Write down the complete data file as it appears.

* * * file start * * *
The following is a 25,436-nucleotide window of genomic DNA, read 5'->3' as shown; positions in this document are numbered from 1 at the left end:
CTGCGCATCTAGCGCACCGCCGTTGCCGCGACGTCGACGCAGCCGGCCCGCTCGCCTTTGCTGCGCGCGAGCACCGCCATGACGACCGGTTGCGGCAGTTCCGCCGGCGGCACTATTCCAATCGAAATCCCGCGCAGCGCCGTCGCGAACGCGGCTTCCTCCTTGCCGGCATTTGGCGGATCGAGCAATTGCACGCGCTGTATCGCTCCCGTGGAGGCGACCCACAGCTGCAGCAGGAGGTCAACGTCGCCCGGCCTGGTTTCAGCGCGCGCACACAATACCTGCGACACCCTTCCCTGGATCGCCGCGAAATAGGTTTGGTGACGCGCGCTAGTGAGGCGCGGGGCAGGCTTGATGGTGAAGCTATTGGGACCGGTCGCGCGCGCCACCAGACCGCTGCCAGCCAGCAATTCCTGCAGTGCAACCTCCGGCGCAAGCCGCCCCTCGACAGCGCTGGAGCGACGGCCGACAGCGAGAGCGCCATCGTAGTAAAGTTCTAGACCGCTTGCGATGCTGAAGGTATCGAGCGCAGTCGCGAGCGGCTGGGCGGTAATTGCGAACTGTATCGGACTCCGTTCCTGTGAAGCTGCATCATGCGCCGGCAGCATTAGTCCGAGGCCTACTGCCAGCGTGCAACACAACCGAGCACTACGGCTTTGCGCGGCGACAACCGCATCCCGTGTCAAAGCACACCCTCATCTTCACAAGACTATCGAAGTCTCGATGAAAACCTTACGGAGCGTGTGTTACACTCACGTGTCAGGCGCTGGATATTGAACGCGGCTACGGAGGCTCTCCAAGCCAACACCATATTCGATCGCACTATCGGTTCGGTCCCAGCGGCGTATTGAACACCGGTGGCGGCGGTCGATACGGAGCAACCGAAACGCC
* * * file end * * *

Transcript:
The following is a 25,436-nucleotide window of genomic DNA, read 5'->3' as shown; positions in this document are numbered from 1 at the left end:
CTGCGCATCTAGCGCACCGCCGTTGCCGCGACGTCGACGCAGCCGGCCCGCTCGCCTTTGCTGCGCGCGAGCACCGCCATGACGACCGGTTGCGGCAGTTCCGCCGGCGGCACTATTCCAATCGAAATCCCGCGCAGCGCCGTCGCGAACGCGGCTTCCTCCTTGCCGGCATTTGGCGGATCGAGCAATTGCACGCGCTGTATCGCTCCCGTGGAGGCGACCCACAGCTGCAGCAGGAGGTCAACGTCGCCCGGCCTGGTTTCAGCGCGCGCACACAATACCTGCGACACCCTTCCCTGGATCGCCGCGAAATAGGTTTGGTGACGCGCGCTAGTGAGGCGCGGGGCAGGCTTGATGGTGAAGCTATTGGGACCGGTCGCGCGCGCCACCAGACCGCTGCCAGCCAGCAATTCCTGCAGTGCAACCTCCGGCGCAAGCCGCCCCTCGACAGCGCTGGAGCGACGGCCGACAGCGAGAGCGCCATCGTAGTAAAGTTCTAGACCGCTTGCGATGCTGAAGGTATCGAGCGCAGTCGCGAGCGGCTGGGCGGTAATTGCGAACTGTATCGGACTCCGTTCCTGTGAAGCTGCATCATGCGCCGGCAGCATTAGTCCGAGGCCTACTGCCAGCGTGCAACACAACCGAGCACTACGGCTTTGCGCGGCGACAACCGCATCCCGTGTCAAAGCACACCCTCATCTTCACAAGACTATCGAAGTCTCGATGAAAACCTTACGGAGCGTGTGTTACACTCACGTGTCAGGCGCTGGATATTGAACGCGGCTACGGAGGCTCTCCAAGCCAACACCATATTCGATCGCACTATCGGTTCGGTCCCAGCGGCGTATTGAACACCGGTGGCGGCGGTCGATACGGAGCAACCGAAACGCC